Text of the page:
Posted by: Anne at April 19, 2007 11:22 AM

That woman is reminding me of this psych study I saw of different scenarios- how people react when they see a white guy abusing a white woman, a black guy abusing a black woman, and a white woman abusing a white guy. First couple, people stepped in often, second couple only once (some people told the black guy, "this isn't the time or place for that"- like there is one) and the woman abusing the man? People smiled, women cheered her on, everyone assumed he had it coming. Clearly our interactions on a basic human level are screwed up in a lot of cases. But this is another example of okaying behavior in women we'd never tolerate from men- hitting is wrong whomever instigates it- and this woman writer's "I bet you think women who get raped had it coming" nonsense is something I've heard that never fails to piss me off. No one can have that coming, anymore then someone can have being murdered in random acts of violence coming either- but there are defensive avenues you can take and being aware of your surroundings and who is arround you is a huge first step toward all kinds of prevention and self protection- whether it's being hit on by short, drunk and pathetic or avoiding places most likely to get held up after dark. Maybe we can't ever avoid all forms of crazy but drunken morons? It takes little effort to avoid them.
And fyi, hitting a drunk person, for whatever reason, can lead to extreme violence- she's lucky he didn't hit her back (i don't drink at all but if she'd hit me for whatever reason, i'd a knocked her on her ass, i am far from a pacifist)

Posted by: Julie at April 19, 2007 11:55 PM

Amy, thank-you for giving real world advice!

While the author of the origial letter may have thought there was karmic justice in her actions, she was lucky she got away with it. In the real world striking someone, especially a drunken moron is an invitation for them to return the favor. Police? Considering she struck the first blow she could have found herself bruised, behind bars with the drunk suing her for damages.

Posted by: G at April 20, 2007 6:37 PM

Who struck the first blow? Is it possible that neither recognizes the angst they suffer leading to the altercation? Is it possible that both were striking out against pain suffered long ago? Do either seem enlightened enough to claim responsibility for their actions? Perhaps separation for a time would have given both opportunity to reflect on the choices they made leading up to their rendezvous. I believe Amy holds them responsible for the choices they made; to be at the bar, to behave as they did. Anything less is believing them to be less than human. There's no right or wrong here, they each had a choice in how to treat another human. Amy is merely expecting them to own the choice. If you vote who's right and who's wrong, aren't you making the choice more important than the chooser?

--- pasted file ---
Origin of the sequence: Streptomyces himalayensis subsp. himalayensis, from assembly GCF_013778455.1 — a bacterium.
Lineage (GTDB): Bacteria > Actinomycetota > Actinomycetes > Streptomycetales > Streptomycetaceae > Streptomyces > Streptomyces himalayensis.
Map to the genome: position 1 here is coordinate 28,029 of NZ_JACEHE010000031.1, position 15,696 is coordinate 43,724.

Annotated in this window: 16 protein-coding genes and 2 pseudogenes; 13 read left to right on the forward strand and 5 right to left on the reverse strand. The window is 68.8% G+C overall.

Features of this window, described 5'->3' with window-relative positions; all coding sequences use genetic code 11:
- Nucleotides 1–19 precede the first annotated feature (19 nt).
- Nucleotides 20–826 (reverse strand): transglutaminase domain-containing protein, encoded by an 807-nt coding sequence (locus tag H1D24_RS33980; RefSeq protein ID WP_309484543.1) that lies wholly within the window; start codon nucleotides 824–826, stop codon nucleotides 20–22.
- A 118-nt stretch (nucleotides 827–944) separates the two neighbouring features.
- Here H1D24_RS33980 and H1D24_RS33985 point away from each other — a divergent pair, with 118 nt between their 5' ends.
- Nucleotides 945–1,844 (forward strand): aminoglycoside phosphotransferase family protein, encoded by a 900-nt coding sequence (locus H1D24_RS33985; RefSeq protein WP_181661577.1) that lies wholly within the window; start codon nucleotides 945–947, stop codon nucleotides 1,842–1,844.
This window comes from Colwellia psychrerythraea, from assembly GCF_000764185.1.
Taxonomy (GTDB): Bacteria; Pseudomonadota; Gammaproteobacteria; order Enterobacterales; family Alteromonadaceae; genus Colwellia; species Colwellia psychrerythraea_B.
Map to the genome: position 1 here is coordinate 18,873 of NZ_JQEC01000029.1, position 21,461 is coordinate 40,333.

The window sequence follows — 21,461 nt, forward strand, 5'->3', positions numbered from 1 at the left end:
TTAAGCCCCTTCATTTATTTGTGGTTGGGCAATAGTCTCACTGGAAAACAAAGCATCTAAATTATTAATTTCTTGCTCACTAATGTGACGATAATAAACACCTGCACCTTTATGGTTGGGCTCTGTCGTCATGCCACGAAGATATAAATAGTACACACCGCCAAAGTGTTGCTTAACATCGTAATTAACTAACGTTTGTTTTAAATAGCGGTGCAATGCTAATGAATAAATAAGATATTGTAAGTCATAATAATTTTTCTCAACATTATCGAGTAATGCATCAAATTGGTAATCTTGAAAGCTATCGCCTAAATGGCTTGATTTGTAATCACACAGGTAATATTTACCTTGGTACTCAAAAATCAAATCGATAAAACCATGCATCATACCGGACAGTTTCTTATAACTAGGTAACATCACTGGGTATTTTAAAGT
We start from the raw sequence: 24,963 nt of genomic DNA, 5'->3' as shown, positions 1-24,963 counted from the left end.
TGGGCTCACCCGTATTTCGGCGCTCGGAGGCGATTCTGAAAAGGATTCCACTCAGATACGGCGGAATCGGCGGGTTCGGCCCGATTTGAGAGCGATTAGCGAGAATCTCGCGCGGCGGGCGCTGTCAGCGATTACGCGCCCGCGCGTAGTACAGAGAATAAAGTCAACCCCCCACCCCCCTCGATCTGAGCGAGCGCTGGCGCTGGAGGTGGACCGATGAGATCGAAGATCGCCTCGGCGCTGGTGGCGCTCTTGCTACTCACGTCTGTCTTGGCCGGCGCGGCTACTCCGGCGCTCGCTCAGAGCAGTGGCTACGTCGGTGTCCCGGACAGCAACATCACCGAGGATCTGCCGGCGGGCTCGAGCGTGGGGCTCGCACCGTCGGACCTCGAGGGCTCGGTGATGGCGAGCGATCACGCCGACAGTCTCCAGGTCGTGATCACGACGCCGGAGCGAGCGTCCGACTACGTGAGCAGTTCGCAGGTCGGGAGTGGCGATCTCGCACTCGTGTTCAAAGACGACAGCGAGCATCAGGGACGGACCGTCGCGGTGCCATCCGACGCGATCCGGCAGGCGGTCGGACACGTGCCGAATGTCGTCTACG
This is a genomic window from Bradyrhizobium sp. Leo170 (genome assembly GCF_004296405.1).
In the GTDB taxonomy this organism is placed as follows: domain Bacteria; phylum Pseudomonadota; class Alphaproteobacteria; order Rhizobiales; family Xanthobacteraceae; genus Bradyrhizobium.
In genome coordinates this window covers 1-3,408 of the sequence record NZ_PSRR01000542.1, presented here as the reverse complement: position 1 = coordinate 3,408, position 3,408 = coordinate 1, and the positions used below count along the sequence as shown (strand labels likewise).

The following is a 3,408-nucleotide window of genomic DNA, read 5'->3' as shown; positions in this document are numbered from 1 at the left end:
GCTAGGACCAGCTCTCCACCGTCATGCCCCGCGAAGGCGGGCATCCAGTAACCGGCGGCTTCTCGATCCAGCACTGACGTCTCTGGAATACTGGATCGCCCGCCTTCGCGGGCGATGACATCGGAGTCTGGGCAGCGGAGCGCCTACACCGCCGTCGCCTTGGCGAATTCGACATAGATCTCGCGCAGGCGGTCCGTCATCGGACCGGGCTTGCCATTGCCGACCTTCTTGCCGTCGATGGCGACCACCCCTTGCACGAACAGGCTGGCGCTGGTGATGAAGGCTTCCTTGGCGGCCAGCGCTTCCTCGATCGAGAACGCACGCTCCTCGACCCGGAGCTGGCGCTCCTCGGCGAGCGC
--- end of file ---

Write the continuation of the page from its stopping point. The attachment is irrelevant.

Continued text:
Posted by: Paul at April 20, 2007 9:26 PM

Amy, I'm a huge longtime fan, but this time I disagree with you.

Posted by: Susan at April 21, 2007 4:22 PM

I think that women who react in the way the original letter writer did, and the one above, have a deep seated need for men's approval. That is why they react so violently when they don't get it. They also feel that men are better than they are, probably subconsciously.

Really, if you think about it, if for example a dog growls at you (not saying men are dogs, guys-just a simplistic example), you don't turn around and hit the dog, do you? Or convince it that it is wrong, that you're a really nice person, please love me! (sob sob) You would just keep your distance, and move on.

Posted by: Chrissy at April 22, 2007 6:54 AM

She Should of said my tits are alot smaller than your balls. Gave him the look (disgusted) and walked away.

Posted by: laun at April 25, 2007 8:08 AM

Post a comment




Remember Me?

(you may use HTML tags for style)